lolling pretty hard at that one.
Best troll so far today.
@Bob French Cake
So, which features of IE do you think the other browsers should "Follow"? Tabbed browsing, speed dials, SVG rendering, Acid test compatibility?
But wait, surely they are already in Opera, truly the best browser..
Troll, get back in your cave.
Its Microsoft thats following everyone else
Even then they usually f**k up when they are imitating as opposed to innovating or have you just never tried any of the other browsers out there?
I hear what they're saying about focusing on completed standards like CSS2.1. But not supporting SVG because 'there are a lot of sub factions' is not an excuse - SVG 1.1 is the current W3C recomendation for desktop usage and it's been a recommendation since Jan 2003. CSS 2.1 is only a candidate recomendation since 2007!
They're promising web-standards love but I can't help but feel like they're just trying to sleep their way to the top again.
RE: I think they make mistake
Is this your entry for 'joke of the day'? You should have saved it for April fools.
Only two paragraphs but wrong on so many levels.
Is this the kind of "love" a pimp shows his ho's?
What a lot of bolleaux...
Microsoft promises IE web standards... ?
No Really,As long as IE can d/load FireFox and Opera then it will be fine.
Paris,The tangled web of Her standards promise IE*
I agree. Java is, at best, a poor man's server language. Its performance on the desktop is shockingly poor and the components for creating client-side applications are well behind the .Net curve. Client-side Java developers take a lot longer to implement the same functionality, and have more problems, than developers of equivalent skill using (say) C#. This is due to the high-developer focus of C# and the clear and consistent architecture of the .Net framework.
IE8 is not trying to be like other browsers. Why look backwards when the world is moving forwards? It is providing the tools that businesses need to deliver their services to clients and customers in a clear and familiar manner. FF etc has not taken off in the business world as it either costs to much in terms of retraining, lack stability, are not secure enough or are simply not compatible with major business applications.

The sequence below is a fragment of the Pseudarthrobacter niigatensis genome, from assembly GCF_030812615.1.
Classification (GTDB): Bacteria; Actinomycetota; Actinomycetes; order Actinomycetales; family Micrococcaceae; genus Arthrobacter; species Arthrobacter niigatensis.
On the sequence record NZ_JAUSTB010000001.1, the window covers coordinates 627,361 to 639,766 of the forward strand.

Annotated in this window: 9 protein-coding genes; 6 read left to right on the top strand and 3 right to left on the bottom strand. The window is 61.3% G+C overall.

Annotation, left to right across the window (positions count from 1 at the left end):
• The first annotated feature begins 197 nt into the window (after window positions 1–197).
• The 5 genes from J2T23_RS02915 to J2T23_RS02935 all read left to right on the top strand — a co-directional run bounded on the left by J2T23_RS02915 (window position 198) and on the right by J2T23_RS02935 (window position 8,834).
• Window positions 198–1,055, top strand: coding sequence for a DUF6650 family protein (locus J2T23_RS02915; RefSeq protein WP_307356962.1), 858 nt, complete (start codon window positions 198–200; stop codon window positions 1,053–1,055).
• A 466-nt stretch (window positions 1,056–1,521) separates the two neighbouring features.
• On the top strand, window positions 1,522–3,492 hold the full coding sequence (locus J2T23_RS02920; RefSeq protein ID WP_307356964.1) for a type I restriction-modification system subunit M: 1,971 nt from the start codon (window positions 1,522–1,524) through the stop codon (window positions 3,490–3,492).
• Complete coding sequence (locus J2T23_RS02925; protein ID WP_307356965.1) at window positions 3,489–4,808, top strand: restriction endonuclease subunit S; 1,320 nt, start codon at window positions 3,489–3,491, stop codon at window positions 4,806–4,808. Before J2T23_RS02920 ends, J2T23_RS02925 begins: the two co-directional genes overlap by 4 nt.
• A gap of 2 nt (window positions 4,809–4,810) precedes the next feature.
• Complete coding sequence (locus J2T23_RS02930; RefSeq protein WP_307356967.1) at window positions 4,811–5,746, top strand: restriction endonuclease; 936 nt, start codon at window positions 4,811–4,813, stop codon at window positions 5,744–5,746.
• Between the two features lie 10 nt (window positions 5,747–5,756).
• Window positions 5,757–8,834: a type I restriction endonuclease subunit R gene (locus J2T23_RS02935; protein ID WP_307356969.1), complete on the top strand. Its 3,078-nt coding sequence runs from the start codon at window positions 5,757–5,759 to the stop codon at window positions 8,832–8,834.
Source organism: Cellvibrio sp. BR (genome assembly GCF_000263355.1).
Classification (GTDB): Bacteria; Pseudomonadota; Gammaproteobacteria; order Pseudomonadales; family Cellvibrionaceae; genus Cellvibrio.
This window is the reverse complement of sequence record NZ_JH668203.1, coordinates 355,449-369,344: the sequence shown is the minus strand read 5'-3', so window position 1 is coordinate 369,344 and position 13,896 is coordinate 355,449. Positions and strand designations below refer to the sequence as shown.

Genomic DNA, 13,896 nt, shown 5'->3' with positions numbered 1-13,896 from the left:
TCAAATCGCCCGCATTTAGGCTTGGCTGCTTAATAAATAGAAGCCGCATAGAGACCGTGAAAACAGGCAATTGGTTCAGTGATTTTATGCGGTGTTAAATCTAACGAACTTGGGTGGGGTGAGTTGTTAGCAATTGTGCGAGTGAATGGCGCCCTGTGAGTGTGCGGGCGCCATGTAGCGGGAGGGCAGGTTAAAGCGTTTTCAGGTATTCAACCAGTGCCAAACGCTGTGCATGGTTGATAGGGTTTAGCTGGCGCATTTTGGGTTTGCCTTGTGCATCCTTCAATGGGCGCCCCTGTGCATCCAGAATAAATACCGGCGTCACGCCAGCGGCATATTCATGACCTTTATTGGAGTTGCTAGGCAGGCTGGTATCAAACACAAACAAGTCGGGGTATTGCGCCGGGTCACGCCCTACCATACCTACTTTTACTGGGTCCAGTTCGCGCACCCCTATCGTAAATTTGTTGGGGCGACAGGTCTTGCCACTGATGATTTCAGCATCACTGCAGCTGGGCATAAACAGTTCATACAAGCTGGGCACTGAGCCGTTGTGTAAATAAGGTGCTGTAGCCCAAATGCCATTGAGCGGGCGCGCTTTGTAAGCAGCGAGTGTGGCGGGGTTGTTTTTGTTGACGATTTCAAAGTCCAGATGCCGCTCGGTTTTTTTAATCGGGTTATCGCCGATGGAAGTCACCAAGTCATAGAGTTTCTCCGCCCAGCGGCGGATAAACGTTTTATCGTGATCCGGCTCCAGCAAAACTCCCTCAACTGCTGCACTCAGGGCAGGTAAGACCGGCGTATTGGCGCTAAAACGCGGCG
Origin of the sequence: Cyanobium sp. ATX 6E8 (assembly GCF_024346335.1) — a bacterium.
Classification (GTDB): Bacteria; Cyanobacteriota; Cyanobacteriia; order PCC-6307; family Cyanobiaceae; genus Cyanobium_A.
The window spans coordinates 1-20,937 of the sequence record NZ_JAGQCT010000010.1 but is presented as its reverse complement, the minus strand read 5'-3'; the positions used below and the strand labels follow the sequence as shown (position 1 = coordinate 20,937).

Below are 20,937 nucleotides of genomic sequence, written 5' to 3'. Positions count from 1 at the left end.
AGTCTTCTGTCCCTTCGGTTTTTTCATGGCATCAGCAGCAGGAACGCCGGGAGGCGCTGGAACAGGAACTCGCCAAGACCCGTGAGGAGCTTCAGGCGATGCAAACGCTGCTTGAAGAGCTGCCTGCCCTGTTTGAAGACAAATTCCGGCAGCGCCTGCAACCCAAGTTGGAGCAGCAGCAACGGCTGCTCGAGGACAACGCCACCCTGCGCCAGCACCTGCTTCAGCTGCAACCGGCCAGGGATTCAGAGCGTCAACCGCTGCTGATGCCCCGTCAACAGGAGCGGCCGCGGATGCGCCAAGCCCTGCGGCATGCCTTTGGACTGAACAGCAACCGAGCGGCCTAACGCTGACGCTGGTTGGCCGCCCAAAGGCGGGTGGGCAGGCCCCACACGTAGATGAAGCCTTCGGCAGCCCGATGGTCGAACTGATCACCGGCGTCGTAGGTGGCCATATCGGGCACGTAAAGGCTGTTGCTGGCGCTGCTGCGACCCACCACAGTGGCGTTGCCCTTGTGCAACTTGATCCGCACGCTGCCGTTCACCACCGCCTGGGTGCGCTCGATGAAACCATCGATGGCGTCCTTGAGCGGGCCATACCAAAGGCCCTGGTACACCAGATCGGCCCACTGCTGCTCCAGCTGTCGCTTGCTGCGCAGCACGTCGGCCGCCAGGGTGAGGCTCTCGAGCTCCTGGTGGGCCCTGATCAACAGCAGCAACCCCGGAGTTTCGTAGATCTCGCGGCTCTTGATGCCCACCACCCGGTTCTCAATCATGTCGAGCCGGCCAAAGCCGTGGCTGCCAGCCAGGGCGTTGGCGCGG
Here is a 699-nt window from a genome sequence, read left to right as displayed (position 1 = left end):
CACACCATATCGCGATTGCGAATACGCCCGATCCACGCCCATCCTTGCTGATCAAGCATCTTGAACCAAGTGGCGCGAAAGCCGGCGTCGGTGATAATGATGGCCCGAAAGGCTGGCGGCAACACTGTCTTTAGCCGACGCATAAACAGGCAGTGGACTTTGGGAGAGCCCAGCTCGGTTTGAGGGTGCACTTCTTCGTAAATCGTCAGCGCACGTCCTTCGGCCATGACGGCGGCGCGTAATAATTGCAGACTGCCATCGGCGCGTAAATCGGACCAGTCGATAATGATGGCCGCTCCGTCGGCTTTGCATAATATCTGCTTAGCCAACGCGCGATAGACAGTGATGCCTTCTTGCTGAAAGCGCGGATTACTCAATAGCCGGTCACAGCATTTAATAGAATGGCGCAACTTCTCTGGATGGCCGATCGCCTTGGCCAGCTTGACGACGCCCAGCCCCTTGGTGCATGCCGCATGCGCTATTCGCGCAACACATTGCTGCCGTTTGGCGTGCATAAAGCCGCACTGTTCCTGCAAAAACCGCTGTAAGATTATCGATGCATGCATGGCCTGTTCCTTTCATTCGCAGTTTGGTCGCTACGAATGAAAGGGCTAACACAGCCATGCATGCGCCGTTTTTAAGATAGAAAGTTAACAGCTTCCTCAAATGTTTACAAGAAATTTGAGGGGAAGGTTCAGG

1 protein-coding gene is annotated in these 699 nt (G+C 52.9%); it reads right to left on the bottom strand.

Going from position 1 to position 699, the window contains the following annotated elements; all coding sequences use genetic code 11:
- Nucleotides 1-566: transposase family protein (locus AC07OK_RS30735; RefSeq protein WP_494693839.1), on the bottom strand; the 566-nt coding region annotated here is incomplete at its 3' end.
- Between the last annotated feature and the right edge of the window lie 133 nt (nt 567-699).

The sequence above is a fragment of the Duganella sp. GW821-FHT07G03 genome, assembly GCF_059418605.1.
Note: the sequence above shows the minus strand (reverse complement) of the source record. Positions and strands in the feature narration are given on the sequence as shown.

IE will continue to dominate the business arena and continue to drive forward innovation and delivery of business needs.
If at first you don't succeed..
try, try, try again.
If by Attempt 7 you are still failing miserably GIVE THE FUCK UP.
They don't make money from IE and they engender hatred, even if IE 8 is perfect with standards, i don't care, I'll still get people to use Firefox/Chrome/Opera becuase they shouldn't be allowed to think "oh, Microsoft, they make good software"
They fucked the developer community with a lack of lustre before.. that shouldn't be forgiven.
"Not fully formed standards for 5, 5.5, 6" yeah right.. the years between 6 and 7 they were all working away furiously, right? Right.
All this fanfare for "we've caught up with the competition!"
dear god people
"If Microsoft REALLY cared about web developers then they would do something about all the people who are STILL using IE6 who make our lives a misery every. single. day!"
OK mr genius what is your bright idea, how would you solve this issue in a way that
1. doesn't massivly inconvience businesses
2. make ms look bad for "forcing" an update on people (which ironically lots of people who whine about ms also bitch about)
"Having worked through 'til 2am last Sunday to work around the various incompatibilities and bugs in IE6 and 7"
Funny did a big load of coding myself yesturday didn't have to faff around with incompatibilities. Did however had to do some hacks so that firefox would print a flash image that was on the page, because firefox has had a bug/feature in it since 2002 that means that embeded objects don't print or show in print preview. Yes hacks have to be made for other browsers too!
"We often steer clients to better browsers and explain how MS is costing them money in extended development time for their sites."
<sarcasm>Great real world attitude, your gonna go far with that! </sarcasm>
Saw the head line
didn't bother RTFAing. Same bullshit, different day
Reminds me of RTF